Skincare Ingredients for Your Skin Type

Skin care ingredients in a spa

The goal in skin care is to assemble a routine that uses products that you’ve picked to suit your skin exactly. In reality, we all have issues finding perfect products. Our skin changes with time, climate, and exposure to different factors. Your skin type isn’t likely to change drastically across your life, but you’re going to need to find new products after a move or if your circumstances change and stress is shifting how your skin behaves. Broadly speaking, skin is either oily, normal, or dry. “Normal” covers a broad range of skin types and isn’t the most useful designation as the edges are quite fuzzy. Oily and dry skin, in essence, represent the extreme ends of skin type where typically temporary issues are a constant factor. OROGOLD can’t magically make your skin behave reliably all the time, but we have put together a quick look at some good ingredients for each of these skin types.

Oily Skin
Oily skin is sometimes called “acne prone” skin for a reason. The ready buildup of natural oils on such skin helps to create and skin environment rich in dead skin cells and grime that foster bacteria growth. This makes controlling the amount of oils and moisture in your skin is crucial to anyone with oily skin. Different acids used in skin care are the best friends of oily skin. Glycolic, citric, and salicylic acid are some names you should look for on ingredient lists when you have oily skin. Each of these is known for its ability to dissolve oils and dead skin cells. This will help prevent an acne supporting environment from building up on your skin. Some acids can further offer anti-inflammatory or anti-bacterial properties depending on the specific acid. Ideally, people with oily skin should favor more potent skin care acids like salicylic acid that can deal most effectively with the extra oil.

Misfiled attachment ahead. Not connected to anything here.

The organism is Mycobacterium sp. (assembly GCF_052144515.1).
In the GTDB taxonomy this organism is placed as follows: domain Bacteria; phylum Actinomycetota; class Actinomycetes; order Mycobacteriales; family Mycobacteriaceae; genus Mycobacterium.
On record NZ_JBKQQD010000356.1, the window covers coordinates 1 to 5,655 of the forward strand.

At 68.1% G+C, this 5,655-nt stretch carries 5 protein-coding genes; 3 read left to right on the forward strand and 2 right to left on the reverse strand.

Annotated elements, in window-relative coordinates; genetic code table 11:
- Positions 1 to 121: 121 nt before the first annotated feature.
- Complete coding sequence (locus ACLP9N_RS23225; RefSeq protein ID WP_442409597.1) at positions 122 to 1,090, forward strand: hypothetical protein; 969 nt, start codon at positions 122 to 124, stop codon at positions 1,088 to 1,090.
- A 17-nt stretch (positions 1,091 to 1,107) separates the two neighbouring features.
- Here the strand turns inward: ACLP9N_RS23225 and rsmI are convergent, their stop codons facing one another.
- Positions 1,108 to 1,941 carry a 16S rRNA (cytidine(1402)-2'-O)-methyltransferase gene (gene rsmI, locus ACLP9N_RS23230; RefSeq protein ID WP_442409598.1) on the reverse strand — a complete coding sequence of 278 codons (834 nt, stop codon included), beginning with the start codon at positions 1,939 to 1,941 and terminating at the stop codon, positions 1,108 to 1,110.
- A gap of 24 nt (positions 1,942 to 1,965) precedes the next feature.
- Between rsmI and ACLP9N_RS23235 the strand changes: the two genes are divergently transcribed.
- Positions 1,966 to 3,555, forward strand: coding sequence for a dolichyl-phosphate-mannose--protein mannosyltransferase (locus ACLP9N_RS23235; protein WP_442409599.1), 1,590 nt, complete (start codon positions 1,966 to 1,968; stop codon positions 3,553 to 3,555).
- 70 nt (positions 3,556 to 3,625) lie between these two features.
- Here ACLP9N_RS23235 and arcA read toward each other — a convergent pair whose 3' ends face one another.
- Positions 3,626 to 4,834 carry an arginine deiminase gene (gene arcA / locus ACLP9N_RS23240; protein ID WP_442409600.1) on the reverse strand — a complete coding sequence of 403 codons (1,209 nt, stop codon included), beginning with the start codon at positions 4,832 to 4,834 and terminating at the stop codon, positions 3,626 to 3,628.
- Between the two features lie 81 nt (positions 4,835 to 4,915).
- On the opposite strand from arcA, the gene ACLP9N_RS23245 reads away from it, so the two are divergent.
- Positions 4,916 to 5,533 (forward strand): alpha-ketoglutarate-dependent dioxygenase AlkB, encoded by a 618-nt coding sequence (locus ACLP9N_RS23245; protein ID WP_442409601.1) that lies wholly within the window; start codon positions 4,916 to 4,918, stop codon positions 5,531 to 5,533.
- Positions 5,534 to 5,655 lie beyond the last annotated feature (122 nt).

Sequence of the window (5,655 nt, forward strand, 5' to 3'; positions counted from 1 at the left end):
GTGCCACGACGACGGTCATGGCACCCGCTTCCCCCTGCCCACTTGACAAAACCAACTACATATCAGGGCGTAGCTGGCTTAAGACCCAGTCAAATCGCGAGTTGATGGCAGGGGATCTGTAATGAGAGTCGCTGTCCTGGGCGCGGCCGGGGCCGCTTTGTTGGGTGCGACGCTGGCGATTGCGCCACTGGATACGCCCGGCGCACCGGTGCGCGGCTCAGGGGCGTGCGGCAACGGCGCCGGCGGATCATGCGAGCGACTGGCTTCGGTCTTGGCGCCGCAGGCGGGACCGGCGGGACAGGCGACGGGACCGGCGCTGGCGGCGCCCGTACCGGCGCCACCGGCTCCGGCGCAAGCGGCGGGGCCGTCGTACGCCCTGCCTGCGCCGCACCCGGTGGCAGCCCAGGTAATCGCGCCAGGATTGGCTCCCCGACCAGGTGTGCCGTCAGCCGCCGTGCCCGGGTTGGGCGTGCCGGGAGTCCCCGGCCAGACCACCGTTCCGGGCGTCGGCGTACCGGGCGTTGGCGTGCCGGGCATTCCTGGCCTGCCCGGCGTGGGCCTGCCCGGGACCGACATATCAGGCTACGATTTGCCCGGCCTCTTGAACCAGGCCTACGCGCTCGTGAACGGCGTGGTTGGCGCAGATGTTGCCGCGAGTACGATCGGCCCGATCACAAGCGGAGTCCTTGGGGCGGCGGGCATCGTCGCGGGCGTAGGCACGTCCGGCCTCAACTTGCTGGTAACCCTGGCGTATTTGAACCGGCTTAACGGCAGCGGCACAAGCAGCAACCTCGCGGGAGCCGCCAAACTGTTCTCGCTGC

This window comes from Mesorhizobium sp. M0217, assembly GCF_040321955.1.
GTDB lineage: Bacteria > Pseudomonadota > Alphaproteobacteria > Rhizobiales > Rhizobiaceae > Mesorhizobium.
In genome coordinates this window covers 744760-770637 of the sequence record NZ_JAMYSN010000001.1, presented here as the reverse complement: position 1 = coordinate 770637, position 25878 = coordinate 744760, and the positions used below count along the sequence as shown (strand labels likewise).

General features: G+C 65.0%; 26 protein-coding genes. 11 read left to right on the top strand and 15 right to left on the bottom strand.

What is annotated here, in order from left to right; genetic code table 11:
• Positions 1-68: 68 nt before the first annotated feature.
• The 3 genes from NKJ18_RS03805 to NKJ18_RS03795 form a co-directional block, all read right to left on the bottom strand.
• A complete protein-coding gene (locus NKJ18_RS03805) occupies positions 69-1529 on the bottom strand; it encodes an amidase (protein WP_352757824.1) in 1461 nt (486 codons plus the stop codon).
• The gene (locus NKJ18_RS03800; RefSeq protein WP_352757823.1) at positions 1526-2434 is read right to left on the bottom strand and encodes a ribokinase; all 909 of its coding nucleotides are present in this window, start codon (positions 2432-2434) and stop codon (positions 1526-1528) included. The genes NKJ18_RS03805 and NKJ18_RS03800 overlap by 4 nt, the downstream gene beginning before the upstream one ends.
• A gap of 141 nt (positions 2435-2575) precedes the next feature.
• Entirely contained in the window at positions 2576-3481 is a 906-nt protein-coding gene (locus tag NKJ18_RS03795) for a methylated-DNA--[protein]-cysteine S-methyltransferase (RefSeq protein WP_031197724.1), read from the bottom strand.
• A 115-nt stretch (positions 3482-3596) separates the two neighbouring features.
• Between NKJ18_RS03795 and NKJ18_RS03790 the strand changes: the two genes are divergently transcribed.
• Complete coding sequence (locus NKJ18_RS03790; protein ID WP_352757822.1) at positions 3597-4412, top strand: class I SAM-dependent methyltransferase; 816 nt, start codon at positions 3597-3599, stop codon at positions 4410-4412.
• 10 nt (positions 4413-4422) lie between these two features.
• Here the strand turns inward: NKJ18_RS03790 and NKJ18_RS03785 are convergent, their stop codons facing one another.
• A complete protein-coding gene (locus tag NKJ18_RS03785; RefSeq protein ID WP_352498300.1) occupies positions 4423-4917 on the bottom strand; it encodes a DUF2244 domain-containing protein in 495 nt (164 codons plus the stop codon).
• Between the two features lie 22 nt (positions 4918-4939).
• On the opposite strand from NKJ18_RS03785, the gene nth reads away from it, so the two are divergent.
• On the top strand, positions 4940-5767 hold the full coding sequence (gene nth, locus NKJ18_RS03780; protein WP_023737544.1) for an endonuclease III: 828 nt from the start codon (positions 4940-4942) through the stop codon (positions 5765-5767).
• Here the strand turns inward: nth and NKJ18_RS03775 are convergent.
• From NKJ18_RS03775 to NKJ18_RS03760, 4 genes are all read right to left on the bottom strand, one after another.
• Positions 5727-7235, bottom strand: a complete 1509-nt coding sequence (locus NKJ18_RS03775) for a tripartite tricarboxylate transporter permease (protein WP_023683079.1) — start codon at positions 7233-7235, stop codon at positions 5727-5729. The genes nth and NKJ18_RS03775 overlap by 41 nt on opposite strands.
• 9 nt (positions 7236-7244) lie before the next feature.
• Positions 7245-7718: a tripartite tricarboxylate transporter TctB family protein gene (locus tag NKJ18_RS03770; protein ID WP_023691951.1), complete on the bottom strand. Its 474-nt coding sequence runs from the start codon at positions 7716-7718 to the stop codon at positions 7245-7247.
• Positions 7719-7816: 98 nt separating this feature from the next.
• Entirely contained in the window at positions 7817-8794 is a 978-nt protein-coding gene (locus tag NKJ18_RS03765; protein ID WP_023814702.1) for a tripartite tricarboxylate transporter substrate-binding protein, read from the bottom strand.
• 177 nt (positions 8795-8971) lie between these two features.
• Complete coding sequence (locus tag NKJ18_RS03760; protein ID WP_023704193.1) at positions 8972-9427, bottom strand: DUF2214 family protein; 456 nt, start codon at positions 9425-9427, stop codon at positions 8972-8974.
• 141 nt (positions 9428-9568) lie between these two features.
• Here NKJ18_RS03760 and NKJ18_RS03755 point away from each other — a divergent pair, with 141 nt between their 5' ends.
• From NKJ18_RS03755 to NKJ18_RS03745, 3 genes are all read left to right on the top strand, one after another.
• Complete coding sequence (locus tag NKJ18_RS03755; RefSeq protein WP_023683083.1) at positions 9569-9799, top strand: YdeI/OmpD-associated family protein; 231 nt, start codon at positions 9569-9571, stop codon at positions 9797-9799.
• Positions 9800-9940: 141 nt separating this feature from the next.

Normal Skin
OROGOLD would like to highlight again that normal isn’t the best word for use to describe the broadest skin type, but it is the most common term. People with normal skin tend to have fewer issues when it comes to simply picking up products and being able to use them. The best advice is to avoid the extremes at either side of the skin care product potency. While oily skin benefits from salicylic acid, you would be best served by sticking to glycolic and citric acids that are effective without being quite as harsh. Similarly, try to avoid full creams when it comes to moisturizers. You can get away with a lotion that uses a reliable and effective ingredient like hyaluronic acid. The key is mainly in avoiding overdoing your product choices. Relying on products meant to help for the farther edges of skin types can lead to issues common to oily and dry skin types.

Dry Skin
Dry skin is often a supreme annoyance for anyone that has to fight it. Unless you get the right amount of moisture, it always seems like your skin is halfway to being dry all over again even if you’ve recently gotten out of the bath. Moisturizers will always been the best friends of anyone with dry skin. You’ll want to look into full cream moisturizers utilizing ingredients like hyaluronic acid and other potent moisturizers for the best results. Creams will help trap and seal moisture with a high degree of effectiveness and keep the skin soothed. Don’t be afraid to use them when you need to either. Additionally, oils like jojoba oil are good natural ingredients to look for in products as well. There are specialized bath solutions increasing available that make use of jojoba oil and other natural oils to soothe and moisturize the skin.

Picking out the best ingredients for skin types is a tricky proposition. All of these suggestions are based on general rules and there is no way of telling how your skin will react. OROGOLD strongly encourages you to try some of the ingredients we’ve talked about if you have either oily or dry skin as controlling those conditions is key to long term skin care. However, you should experiment responsibly and test all new products on small patches of skin to be sure your skin will tolerate them. These ingredients are all well-tolerated by most people, but it is always best to be careful whenever testing a new product.

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